For learning disabilities, documentation of testing results must be provided by a licensed psychologist or other appropriately certified educational diagnostician. Testing should include a full range IQ test, such as the Wechsler, Woodcock-Johnson III or IV, or the Reynolds Intellectual Assessment Scales (RIAS). Submitted reports must be sure to include achievement test in reading, writing, and math. Although the University does not provide or pay for testing services, the ADA/504 Coordinator will provide a referral for students who desire such testing.
For emotional or mental disorders, documentation must be obtained from your psychiatrist, psychologist, or licensed Psychological Examiner and include the DSM-V diagnosis, a summary of your present and most debilitating symptoms, reference to the assessment procedures and evaluation instruments used to make the diagnosis, and a summary of evaluation results (including standardized or percentile scores). This means, therefore, that for those seeking assistance with ADD/ADHD, test anxiety, and many other conditions, a diagnosis alone is insufficient to secure eligibility for accommodations. Further evidence must be submitted establishing how and to what extent the student’s disabling condition is currently impairing their academic performance. If medication is prescribed, the impact of medication on the student’s ability to meet the demands of the post secondary environment should be included.
Requests for Accommodations
The student is responsible for requesting specific accommodations in each course. These requests must be made to the ADA/504 Coordinator in a timely manner. For example, if extended time on an exam is requested after the exam has begun, the student has failed to make request in a timely manner. If the student fails to ask for extended time until late in the semester, the instructor is only required to provide accommodations from that time forward and does not need to offer make up exams.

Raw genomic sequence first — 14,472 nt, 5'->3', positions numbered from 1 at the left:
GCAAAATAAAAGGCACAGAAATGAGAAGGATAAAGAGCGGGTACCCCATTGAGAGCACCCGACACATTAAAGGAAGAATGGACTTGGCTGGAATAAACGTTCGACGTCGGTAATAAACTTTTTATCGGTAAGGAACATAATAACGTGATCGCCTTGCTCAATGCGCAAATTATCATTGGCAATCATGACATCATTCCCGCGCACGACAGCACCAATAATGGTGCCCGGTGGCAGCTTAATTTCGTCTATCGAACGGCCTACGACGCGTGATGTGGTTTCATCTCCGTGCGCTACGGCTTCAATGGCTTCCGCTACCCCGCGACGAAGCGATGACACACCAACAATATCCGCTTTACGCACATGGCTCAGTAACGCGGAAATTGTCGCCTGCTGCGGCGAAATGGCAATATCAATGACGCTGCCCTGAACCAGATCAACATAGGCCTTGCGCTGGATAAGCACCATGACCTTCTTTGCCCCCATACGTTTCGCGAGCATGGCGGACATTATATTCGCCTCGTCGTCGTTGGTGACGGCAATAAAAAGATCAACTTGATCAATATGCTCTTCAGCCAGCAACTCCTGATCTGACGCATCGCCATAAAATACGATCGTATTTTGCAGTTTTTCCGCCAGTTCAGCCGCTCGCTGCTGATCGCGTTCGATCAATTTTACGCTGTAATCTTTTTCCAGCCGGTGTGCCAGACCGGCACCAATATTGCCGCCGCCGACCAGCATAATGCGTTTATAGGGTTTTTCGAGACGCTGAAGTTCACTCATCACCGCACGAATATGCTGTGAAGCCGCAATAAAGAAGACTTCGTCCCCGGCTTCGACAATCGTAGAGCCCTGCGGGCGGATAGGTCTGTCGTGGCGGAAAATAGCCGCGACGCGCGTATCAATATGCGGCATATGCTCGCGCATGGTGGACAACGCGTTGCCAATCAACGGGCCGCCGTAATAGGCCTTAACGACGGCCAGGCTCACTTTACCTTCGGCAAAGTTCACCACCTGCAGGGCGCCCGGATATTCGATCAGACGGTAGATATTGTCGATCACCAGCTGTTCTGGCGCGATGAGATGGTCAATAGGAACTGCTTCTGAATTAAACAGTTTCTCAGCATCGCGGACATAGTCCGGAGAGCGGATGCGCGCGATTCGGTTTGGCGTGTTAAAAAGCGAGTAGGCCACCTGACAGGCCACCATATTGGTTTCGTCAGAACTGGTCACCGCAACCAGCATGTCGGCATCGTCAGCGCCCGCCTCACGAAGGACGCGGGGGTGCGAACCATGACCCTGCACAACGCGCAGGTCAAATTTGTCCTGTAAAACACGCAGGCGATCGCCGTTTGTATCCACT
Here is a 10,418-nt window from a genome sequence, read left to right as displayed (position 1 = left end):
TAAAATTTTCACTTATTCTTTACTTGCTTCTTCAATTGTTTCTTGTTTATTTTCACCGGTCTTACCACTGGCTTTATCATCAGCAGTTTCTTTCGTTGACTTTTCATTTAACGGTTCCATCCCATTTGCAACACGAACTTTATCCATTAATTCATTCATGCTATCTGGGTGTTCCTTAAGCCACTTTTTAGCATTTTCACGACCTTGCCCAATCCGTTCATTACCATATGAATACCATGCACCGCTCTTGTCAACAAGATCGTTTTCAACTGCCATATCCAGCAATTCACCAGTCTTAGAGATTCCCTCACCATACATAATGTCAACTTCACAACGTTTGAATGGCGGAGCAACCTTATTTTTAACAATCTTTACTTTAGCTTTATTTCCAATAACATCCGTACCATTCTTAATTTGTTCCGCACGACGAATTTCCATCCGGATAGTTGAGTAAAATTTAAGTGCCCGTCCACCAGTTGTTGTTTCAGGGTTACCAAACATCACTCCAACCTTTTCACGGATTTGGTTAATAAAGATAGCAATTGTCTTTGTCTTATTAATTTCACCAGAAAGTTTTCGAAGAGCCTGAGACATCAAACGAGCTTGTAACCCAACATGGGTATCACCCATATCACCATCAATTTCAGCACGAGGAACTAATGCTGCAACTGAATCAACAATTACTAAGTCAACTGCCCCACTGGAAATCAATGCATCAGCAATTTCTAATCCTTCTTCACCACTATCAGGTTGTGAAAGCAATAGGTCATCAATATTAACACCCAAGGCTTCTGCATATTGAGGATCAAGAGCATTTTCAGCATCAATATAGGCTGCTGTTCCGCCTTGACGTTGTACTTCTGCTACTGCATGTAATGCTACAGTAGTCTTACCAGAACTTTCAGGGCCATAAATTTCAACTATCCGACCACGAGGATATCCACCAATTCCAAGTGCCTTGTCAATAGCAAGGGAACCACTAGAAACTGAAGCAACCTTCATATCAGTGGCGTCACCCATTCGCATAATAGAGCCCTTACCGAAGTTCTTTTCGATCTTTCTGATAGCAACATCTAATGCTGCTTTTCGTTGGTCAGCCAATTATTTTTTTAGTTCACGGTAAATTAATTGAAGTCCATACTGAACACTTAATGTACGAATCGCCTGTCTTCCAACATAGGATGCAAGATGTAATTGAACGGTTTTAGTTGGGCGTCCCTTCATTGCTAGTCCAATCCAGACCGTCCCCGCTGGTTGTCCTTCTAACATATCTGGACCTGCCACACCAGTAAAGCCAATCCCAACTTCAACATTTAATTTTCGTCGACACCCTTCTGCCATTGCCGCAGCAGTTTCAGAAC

The ADA/504 Coordinator will facilitate requests for accommodations. Students who have presented documentation of a disability may sign a release allowing the ADA/504 Coordinator to notify professors and instructors of the need for reasonable accommodations. This process must be repeated each semester. Students should make an appointment with the ADA/504 Coordinator immediately after completing registration at the beginning of each semester. We ask that students submit their necessary documentation for review to the ADA 504 Coordinator in the Student Services Office at least one month prior to the beginning of their first semester classes. Students taking online course work who wish to request accommodations should also plan to submit their disability documentation at least 30 days before class is scheduled to begin.
Requests for accommodations that are reasonable and that are supported by the student’s documentation will be met. The University is not required to lower its academic standards. If the University determines that the requested change would substantially alter essential elements of a course or program of study, the requested modification will not be granted, even if specified in the student’s documentation. The university may also refuse to grant a student’s request for an accommodation that is not specified in the student’s documentation as being essential.
The University is not required to provide accommodations of a personal nature such as personal care attendants, tutors, or transportation services (unless non-disabled students are being transported by the University). Equipment aids (such as a wheelchair, audio recorder, or eyeglasses) also are not the responsibility of the University.
Assistive animals may be of two sorts, a trained service animal, or an emotional support animal (ESA). Neither one is simply a pet, but are approved animals who assist a person with a documented disability. A disability, by definition, is a physical or mental (incl. mental health) impairment that substantially limits one or more major life activities (such as walking, seeing, working, learning, washing, dressing, communicating and interacting with others, etc.) Assistive animals are only permitted on campus after the disabled student has met all requirements below and submitted a signed and completed OBU Service or Emotional Support Animal Contract to the ADA 504 Coordinator. An exception to the no-animals or pets housing policy is granted for approved animals provided that their behavior, noise, odor, and waste do not exceed reasonable standards for a well-behaved animal and that these factors do not create unreasonable disruptions for other residents. If the noise (crying, barking, or meowing, etc.) is excessive as judged by residence life staff, it is grounds to terminate the student’s contract. Such animals must be house-trained and exhibit no aggressive behavior.